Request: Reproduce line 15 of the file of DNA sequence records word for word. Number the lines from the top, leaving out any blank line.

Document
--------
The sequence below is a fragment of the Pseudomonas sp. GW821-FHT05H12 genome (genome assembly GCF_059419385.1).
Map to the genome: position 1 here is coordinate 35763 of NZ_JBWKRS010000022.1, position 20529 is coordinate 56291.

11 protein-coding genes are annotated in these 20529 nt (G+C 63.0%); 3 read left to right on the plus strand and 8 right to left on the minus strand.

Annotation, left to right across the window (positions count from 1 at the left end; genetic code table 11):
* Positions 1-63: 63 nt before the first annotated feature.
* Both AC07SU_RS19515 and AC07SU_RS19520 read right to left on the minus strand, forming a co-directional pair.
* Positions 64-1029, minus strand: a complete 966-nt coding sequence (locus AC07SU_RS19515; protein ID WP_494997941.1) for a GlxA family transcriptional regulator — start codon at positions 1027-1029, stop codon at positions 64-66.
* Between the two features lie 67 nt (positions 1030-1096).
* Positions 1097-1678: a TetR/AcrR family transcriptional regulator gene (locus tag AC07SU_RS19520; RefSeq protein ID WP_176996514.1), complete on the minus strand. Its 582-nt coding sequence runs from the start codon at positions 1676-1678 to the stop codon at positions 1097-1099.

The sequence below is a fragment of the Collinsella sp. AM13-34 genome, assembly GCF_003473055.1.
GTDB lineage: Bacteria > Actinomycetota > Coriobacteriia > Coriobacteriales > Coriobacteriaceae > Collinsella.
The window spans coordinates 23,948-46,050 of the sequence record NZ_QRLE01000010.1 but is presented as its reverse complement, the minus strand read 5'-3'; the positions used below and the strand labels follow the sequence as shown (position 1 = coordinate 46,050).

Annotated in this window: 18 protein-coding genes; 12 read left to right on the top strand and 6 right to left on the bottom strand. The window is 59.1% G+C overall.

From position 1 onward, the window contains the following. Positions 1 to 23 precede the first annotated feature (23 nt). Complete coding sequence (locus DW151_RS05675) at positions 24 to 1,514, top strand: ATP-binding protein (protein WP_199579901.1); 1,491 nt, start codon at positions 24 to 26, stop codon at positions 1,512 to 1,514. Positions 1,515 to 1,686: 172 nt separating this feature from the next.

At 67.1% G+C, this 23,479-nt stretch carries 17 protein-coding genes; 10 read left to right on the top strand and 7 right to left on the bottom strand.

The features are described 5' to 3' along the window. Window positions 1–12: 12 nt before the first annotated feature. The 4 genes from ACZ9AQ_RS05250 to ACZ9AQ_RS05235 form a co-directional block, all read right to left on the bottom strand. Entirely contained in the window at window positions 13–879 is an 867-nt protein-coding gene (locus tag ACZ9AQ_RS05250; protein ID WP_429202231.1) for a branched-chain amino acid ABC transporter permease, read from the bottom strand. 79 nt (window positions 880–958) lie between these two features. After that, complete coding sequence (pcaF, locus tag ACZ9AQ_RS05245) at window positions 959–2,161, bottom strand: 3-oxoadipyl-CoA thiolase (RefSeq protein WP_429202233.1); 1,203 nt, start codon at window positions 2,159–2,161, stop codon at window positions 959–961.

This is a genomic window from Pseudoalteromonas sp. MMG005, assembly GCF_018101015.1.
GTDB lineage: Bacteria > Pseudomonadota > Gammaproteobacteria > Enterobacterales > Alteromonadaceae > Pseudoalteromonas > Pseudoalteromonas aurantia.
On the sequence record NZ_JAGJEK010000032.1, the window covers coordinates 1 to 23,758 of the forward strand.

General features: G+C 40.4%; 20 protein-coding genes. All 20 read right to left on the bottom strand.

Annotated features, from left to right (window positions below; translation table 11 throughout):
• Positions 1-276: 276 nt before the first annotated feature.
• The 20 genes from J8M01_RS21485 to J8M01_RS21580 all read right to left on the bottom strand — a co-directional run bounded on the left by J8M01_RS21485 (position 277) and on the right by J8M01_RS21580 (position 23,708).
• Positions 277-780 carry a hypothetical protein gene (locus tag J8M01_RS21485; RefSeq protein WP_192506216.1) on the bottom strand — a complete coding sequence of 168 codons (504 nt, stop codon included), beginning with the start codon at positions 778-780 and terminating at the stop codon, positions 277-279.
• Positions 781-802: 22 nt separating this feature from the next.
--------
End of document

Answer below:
At 67.1% G+C, this 23,479-nt stretch carries 17 protein-coding genes; 10 read left to right on the top strand and 7 right to left on the bottom strand.